The pintail, or northern pintail, (Anas acuta) is commonly considered the most elegant and graceful of all waterfowl. Due to its slim appearance and swift flight, the pintail is often referred to as “the greyhound of the air.” Other common names for the pintail include spike, spike tail, and sprig. Found in all four flyways, the pintail is more common in the Pacific and Central flyways than the Mississippi and Atlantic flyways.
Identifying a pintail is relatively easy due to its slim body and long neck and of course, the long, pointed tail feather. However, distinguishing between the hen and drake is made even simpler due to the dramatic sexual dimorphism in the pintail. Both sexes have grey legs and feet and blue-grey bills. The hen’s plumage is subtle and subdued with no distinctive patterning present in her brown, mottled feathers. The drake, however, has a striking appearance. The drake has a thin, white stripe running from the back of its rich, chocolate-colored head down its neck into its mostly white undercarriage. These already impressive features are further complimented by the gorgeous grey, brown, and black plumage coloring its back and sides. Also, the male’s tail is longer than that of the female.
The pintail is one of the first ducks to migrate south in the fall and one of the first to migrate north in the spring. Winter migration starts in late August and can carry into early October. The pintail starts its journey back north, often before the ice and snow have melted from their nest areas. This migration is usually late January through March.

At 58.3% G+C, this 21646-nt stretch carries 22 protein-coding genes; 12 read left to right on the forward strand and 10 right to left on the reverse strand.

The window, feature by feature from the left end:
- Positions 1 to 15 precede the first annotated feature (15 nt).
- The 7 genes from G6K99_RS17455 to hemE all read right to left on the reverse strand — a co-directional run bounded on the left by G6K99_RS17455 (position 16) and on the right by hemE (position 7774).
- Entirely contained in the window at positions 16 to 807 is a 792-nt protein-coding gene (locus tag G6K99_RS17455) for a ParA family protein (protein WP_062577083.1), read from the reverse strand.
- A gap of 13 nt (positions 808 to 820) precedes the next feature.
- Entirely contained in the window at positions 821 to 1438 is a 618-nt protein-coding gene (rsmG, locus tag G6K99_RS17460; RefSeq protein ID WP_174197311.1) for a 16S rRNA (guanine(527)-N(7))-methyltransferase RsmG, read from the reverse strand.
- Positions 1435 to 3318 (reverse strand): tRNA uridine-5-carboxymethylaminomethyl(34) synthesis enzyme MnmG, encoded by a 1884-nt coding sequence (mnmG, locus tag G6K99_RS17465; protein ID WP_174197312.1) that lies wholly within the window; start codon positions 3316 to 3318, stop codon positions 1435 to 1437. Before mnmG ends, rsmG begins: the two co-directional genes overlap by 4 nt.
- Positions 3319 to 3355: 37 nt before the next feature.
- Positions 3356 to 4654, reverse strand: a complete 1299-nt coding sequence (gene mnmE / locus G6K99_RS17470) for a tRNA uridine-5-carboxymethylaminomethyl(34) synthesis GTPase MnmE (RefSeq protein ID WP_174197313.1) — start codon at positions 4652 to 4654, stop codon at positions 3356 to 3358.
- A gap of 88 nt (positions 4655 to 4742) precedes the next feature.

Both sexes reach sexual maturity at one year of age. Mating consists of the male swimming close to the female’s head with his head lowered and tail raised, while belting out a continuous whistle. If the males outnumber the females, they will chase the female in flight until only one drake remains.
Breeding is between April and June. The female typically lays anywhere from 6 to 12, pale-olive eggs at a rate of one egg per day. The hen is solely responsible for incubation which takes place between 21 to 25 days before they hatch. Within a few hours after hatching, the hen leads her chicks to the nearest body of water where they feed themselves. The chicks are capable of flight at 38 to 52 days after hatching but will stay with the female until she has completed molting.
The pintail feeds on mostly seeds and insects. Their winter diet consists mostly of plant materials while their diet during nesting season is comprised of mostly insects, mollusks, and crustaceans. They have also been known to eat tadpoles and small fish.
Pintail nests and chicks are vulnerable to predators such as foxes, badgers, crows, and badgers, to name a few. Unfortunately, predators are not the only threat they face. Pintails are also susceptible to a variety of parasites and avian diseases.
James L. Cummins is executive director of Wildlife Mississippi, a non-profit, conservation organization founded to conserve, restore, and enhance fish, wildlife, and plant resources throughout Mississippi. Their website is www.wildlifemiss.org.